, Volume 13, Issue 1, pp 7-15

Spore dispersal of Dictyophora fungi (Phallaceae) by flies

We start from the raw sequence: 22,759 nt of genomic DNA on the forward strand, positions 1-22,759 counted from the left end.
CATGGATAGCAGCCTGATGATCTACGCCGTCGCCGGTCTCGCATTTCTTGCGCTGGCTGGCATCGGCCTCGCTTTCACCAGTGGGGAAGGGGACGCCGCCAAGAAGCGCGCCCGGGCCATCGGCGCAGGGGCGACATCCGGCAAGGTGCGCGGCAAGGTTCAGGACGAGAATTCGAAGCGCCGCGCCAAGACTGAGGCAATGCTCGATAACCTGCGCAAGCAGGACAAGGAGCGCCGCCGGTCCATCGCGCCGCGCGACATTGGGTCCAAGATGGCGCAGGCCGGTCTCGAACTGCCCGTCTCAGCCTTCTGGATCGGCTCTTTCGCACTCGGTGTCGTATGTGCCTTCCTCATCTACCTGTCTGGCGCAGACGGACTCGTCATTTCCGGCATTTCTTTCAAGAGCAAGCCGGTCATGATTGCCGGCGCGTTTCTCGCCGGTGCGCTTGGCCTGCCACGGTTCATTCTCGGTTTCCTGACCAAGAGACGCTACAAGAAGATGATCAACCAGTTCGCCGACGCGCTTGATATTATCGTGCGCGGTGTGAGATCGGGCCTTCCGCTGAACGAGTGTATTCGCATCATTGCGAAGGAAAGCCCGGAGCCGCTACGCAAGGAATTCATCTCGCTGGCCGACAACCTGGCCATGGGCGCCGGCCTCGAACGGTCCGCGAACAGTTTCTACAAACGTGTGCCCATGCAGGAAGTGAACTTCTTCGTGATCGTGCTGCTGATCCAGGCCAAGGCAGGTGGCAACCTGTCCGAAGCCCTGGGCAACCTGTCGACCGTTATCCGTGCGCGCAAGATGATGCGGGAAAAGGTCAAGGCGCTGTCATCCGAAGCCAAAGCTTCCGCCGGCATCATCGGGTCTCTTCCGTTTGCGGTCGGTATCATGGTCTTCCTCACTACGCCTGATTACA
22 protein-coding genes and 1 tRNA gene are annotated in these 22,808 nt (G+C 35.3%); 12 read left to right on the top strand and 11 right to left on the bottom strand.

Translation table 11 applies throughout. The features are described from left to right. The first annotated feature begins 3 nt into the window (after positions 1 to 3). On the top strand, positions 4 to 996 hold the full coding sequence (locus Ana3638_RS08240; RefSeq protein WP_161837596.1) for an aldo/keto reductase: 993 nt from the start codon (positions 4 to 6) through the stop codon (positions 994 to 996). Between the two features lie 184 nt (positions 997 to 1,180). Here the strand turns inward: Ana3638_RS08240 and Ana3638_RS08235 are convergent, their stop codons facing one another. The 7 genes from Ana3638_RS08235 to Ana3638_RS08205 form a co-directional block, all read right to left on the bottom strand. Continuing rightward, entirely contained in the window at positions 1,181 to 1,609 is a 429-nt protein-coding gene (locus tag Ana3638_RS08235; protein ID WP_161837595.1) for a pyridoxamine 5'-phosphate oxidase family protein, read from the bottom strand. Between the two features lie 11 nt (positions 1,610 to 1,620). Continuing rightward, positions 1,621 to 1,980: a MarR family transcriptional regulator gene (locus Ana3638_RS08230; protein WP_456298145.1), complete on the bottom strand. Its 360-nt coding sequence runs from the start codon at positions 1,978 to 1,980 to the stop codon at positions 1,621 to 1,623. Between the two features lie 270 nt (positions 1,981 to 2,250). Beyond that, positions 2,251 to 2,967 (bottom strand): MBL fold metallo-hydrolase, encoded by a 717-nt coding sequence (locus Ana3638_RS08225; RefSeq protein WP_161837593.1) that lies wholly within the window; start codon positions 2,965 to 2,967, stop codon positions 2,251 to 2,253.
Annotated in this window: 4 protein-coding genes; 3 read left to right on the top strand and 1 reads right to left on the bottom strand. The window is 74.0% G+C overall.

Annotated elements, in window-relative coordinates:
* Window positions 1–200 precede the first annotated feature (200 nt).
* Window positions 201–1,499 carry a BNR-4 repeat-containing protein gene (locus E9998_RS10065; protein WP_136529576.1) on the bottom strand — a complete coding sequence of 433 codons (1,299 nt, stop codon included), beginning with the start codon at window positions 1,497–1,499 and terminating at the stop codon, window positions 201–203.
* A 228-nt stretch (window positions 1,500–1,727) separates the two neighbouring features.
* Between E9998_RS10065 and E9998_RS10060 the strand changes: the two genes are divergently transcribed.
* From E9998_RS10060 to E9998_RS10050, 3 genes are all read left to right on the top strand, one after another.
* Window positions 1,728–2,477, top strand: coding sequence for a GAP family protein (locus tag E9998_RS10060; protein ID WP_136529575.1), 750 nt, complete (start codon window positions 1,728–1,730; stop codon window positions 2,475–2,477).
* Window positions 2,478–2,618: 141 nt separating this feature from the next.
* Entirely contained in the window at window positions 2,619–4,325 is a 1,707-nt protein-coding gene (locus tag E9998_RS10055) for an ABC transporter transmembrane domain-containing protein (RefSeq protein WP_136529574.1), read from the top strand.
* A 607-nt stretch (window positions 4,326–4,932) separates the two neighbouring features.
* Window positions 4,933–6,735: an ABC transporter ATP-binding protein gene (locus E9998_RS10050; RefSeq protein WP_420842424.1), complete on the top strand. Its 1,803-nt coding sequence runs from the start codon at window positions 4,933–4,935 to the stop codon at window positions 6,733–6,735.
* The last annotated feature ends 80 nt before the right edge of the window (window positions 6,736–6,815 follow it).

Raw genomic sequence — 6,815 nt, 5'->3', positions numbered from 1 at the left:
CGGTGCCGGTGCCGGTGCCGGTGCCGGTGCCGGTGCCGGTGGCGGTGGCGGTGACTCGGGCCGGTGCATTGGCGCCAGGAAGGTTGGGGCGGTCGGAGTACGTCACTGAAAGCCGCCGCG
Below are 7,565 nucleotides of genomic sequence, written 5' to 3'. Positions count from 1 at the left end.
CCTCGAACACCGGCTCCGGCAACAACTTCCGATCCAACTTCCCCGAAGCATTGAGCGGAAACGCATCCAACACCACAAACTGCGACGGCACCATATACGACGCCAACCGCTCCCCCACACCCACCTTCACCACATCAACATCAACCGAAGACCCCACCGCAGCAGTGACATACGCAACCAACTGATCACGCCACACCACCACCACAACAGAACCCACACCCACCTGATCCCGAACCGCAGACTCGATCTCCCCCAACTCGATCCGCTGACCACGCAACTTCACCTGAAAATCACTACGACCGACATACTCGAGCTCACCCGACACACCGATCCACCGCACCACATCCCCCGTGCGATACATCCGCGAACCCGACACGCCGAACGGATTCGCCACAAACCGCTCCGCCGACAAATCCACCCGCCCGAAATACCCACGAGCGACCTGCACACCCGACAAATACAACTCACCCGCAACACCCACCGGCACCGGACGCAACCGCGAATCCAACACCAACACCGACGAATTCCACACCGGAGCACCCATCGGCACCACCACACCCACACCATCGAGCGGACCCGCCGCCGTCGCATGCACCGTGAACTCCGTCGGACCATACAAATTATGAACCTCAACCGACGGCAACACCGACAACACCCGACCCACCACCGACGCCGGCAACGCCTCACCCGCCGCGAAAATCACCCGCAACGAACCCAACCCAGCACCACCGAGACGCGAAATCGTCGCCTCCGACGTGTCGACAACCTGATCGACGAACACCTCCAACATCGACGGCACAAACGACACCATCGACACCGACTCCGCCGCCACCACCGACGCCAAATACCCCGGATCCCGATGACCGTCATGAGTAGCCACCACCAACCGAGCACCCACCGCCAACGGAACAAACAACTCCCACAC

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The composition and food habits of insects visiting fungi of two Dictyophora species, D. indusiata(Vent. & Pers.) and D. duplicata Fisch, were examined in Furano, northern Japan, and in Kyoto, central Japan. As well as field work being carried out, the quantity and the viability of spores in the recta of drosophilid and muscid flies were examined in vitro. Although the composition of insects varied locally and temporally, most of the insects were observed to feed on gleba, which contains spores. Among the insect assemblies, a few insects were specialized for mycophagy but most were secondarily or not at all mycophagous. Although Dictyophora-feeders rarely attached the spores on their body surfaces, they contained a quantity of spores in their gut, which was estimated to be about 35 000–240 000 for drosophilids and about 1.7 million for muscids. Those spores showed high germination rates, which were not significantly different from the intact spores. Thus, spores of Dictyophora are dispersed as excrement through the gut of Dictyophora-feeding insects but not as adherers on the insect body.